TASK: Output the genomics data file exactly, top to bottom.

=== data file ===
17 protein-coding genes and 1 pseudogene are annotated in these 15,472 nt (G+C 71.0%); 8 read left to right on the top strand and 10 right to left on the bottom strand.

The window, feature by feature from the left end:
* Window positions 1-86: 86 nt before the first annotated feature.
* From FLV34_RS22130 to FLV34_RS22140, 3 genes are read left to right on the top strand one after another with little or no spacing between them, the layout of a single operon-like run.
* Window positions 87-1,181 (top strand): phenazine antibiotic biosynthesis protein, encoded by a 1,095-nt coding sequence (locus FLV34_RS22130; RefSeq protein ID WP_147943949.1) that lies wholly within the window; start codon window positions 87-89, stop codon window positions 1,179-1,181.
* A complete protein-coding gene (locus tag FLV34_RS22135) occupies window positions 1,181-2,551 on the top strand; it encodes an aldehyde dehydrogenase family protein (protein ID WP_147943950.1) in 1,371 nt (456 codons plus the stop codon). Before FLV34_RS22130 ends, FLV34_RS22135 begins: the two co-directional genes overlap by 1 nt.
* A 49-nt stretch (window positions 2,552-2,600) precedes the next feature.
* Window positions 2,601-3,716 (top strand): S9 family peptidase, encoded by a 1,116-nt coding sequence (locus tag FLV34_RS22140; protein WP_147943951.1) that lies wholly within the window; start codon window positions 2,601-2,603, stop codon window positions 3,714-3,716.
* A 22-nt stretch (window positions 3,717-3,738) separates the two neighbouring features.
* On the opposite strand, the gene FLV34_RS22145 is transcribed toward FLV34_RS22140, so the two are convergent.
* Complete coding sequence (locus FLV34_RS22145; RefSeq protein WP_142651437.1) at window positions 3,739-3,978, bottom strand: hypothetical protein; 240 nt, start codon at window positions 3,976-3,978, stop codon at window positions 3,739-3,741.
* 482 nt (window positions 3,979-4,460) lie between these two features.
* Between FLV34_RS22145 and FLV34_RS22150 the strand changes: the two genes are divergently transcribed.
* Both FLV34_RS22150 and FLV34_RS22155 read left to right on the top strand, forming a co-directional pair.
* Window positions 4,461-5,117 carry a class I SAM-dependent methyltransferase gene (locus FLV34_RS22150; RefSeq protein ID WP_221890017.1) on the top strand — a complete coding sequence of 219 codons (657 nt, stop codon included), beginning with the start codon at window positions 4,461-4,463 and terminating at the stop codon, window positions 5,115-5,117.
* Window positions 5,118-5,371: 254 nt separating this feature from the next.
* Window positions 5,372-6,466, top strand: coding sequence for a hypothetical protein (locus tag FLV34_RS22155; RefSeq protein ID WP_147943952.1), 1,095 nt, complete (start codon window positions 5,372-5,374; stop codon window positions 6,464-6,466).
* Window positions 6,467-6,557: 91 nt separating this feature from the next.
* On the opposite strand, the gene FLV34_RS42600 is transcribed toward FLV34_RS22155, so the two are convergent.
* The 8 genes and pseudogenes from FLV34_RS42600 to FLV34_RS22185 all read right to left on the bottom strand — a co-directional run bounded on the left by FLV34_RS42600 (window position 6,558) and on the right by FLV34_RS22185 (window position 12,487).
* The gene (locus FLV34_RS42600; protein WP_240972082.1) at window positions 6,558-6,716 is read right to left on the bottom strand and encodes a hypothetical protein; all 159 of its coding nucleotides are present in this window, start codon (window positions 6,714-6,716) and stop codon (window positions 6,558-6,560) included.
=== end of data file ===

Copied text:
17 protein-coding genes and 1 pseudogene are annotated in these 15,472 nt (G+C 71.0%); 8 read left to right on the top strand and 10 right to left on the bottom strand.

The window, feature by feature from the left end:
* Window positions 1-86: 86 nt before the first annotated feature.
* From FLV34_RS22130 to FLV34_RS22140, 3 genes are read left to right on the top strand one after another with little or no spacing between them, the layout of a single operon-like run.
* Window positions 87-1,181 (top strand): phenazine antibiotic biosynthesis protein, encoded by a 1,095-nt coding sequence (locus FLV34_RS22130; RefSeq protein ID WP_147943949.1) that lies wholly within the window; start codon window positions 87-89, stop codon window positions 1,179-1,181.
* A complete protein-coding gene (locus tag FLV34_RS22135) occupies window positions 1,181-2,551 on the top strand; it encodes an aldehyde dehydrogenase family protein (protein ID WP_147943950.1) in 1,371 nt (456 codons plus the stop codon). Before FLV34_RS22130 ends, FLV34_RS22135 begins: the two co-directional genes overlap by 1 nt.
* A 49-nt stretch (window positions 2,552-2,600) precedes the next feature.
* Window positions 2,601-3,716 (top strand): S9 family peptidase, encoded by a 1,116-nt coding sequence (locus tag FLV34_RS22140; protein WP_147943951.1) that lies wholly within the window; start codon window positions 2,601-2,603, stop codon window positions 3,714-3,716.
* A 22-nt stretch (window positions 3,717-3,738) separates the two neighbouring features.
* On the opposite strand, the gene FLV34_RS22145 is transcribed toward FLV34_RS22140, so the two are convergent.
* Complete coding sequence (locus FLV34_RS22145; RefSeq protein WP_142651437.1) at window positions 3,739-3,978, bottom strand: hypothetical protein; 240 nt, start codon at window positions 3,976-3,978, stop codon at window positions 3,739-3,741.
* 482 nt (window positions 3,979-4,460) lie between these two features.
* Between FLV34_RS22145 and FLV34_RS22150 the strand changes: the two genes are divergently transcribed.
* Both FLV34_RS22150 and FLV34_RS22155 read left to right on the top strand, forming a co-directional pair.
* Window positions 4,461-5,117 carry a class I SAM-dependent methyltransferase gene (locus FLV34_RS22150; RefSeq protein ID WP_221890017.1) on the top strand — a complete coding sequence of 219 codons (657 nt, stop codon included), beginning with the start codon at window positions 4,461-4,463 and terminating at the stop codon, window positions 5,115-5,117.
* Window positions 5,118-5,371: 254 nt separating this feature from the next.
* Window positions 5,372-6,466, top strand: coding sequence for a hypothetical protein (locus tag FLV34_RS22155; RefSeq protein ID WP_147943952.1), 1,095 nt, complete (start codon window positions 5,372-5,374; stop codon window positions 6,464-6,466).
* Window positions 6,467-6,557: 91 nt separating this feature from the next.
* On the opposite strand, the gene FLV34_RS42600 is transcribed toward FLV34_RS22155, so the two are convergent.
* The 8 genes and pseudogenes from FLV34_RS42600 to FLV34_RS22185 all read right to left on the bottom strand — a co-directional run bounded on the left by FLV34_RS42600 (window position 6,558) and on the right by FLV34_RS22185 (window position 12,487).
* The gene (locus FLV34_RS42600; protein WP_240972082.1) at window positions 6,558-6,716 is read right to left on the bottom strand and encodes a hypothetical protein; all 159 of its coding nucleotides are present in this window, start codon (window positions 6,714-6,716) and stop codon (window positions 6,558-6,560) included.